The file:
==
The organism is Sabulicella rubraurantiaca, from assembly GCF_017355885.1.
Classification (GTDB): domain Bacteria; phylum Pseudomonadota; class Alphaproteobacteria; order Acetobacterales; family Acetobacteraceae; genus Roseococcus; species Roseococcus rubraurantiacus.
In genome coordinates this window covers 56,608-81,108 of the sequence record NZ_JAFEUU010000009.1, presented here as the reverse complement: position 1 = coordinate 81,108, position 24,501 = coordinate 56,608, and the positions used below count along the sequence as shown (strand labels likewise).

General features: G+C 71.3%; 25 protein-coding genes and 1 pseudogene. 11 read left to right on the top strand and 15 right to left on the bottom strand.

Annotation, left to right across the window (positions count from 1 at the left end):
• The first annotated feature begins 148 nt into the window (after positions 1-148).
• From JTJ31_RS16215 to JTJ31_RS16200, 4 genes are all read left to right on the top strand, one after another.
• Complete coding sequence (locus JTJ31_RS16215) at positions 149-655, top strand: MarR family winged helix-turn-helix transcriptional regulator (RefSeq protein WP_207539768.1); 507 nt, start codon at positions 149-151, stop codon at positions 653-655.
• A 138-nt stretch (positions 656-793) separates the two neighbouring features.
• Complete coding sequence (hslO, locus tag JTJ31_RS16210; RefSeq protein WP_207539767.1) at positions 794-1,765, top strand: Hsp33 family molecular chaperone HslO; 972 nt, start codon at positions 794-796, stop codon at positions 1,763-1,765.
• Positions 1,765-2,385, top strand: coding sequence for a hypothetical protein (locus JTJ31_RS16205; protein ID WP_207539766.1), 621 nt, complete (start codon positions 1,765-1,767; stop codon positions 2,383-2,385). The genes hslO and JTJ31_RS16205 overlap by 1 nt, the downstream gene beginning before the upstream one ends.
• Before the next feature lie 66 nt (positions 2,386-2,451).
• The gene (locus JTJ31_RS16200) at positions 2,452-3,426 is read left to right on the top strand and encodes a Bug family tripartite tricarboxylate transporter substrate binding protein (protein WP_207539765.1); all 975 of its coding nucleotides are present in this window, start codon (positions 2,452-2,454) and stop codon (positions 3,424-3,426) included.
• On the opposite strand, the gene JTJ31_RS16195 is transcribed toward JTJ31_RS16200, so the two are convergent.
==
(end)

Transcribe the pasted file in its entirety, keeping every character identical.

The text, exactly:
The organism is Sabulicella rubraurantiaca, from assembly GCF_017355885.1.
Classification (GTDB): domain Bacteria; phylum Pseudomonadota; class Alphaproteobacteria; order Acetobacterales; family Acetobacteraceae; genus Roseococcus; species Roseococcus rubraurantiacus.
In genome coordinates this window covers 56,608-81,108 of the sequence record NZ_JAFEUU010000009.1, presented here as the reverse complement: position 1 = coordinate 81,108, position 24,501 = coordinate 56,608, and the positions used below count along the sequence as shown (strand labels likewise).

General features: G+C 71.3%; 25 protein-coding genes and 1 pseudogene. 11 read left to right on the top strand and 15 right to left on the bottom strand.

Annotation, left to right across the window (positions count from 1 at the left end):
• The first annotated feature begins 148 nt into the window (after positions 1-148).
• From JTJ31_RS16215 to JTJ31_RS16200, 4 genes are all read left to right on the top strand, one after another.
• Complete coding sequence (locus JTJ31_RS16215) at positions 149-655, top strand: MarR family winged helix-turn-helix transcriptional regulator (RefSeq protein WP_207539768.1); 507 nt, start codon at positions 149-151, stop codon at positions 653-655.
• A 138-nt stretch (positions 656-793) separates the two neighbouring features.
• Complete coding sequence (hslO, locus tag JTJ31_RS16210; RefSeq protein WP_207539767.1) at positions 794-1,765, top strand: Hsp33 family molecular chaperone HslO; 972 nt, start codon at positions 794-796, stop codon at positions 1,763-1,765.
• Positions 1,765-2,385, top strand: coding sequence for a hypothetical protein (locus JTJ31_RS16205; protein ID WP_207539766.1), 621 nt, complete (start codon positions 1,765-1,767; stop codon positions 2,383-2,385). The genes hslO and JTJ31_RS16205 overlap by 1 nt, the downstream gene beginning before the upstream one ends.
• Before the next feature lie 66 nt (positions 2,386-2,451).
• The gene (locus JTJ31_RS16200) at positions 2,452-3,426 is read left to right on the top strand and encodes a Bug family tripartite tricarboxylate transporter substrate binding protein (protein WP_207539765.1); all 975 of its coding nucleotides are present in this window, start codon (positions 2,452-2,454) and stop codon (positions 3,424-3,426) included.
• On the opposite strand, the gene JTJ31_RS16195 is transcribed toward JTJ31_RS16200, so the two are convergent.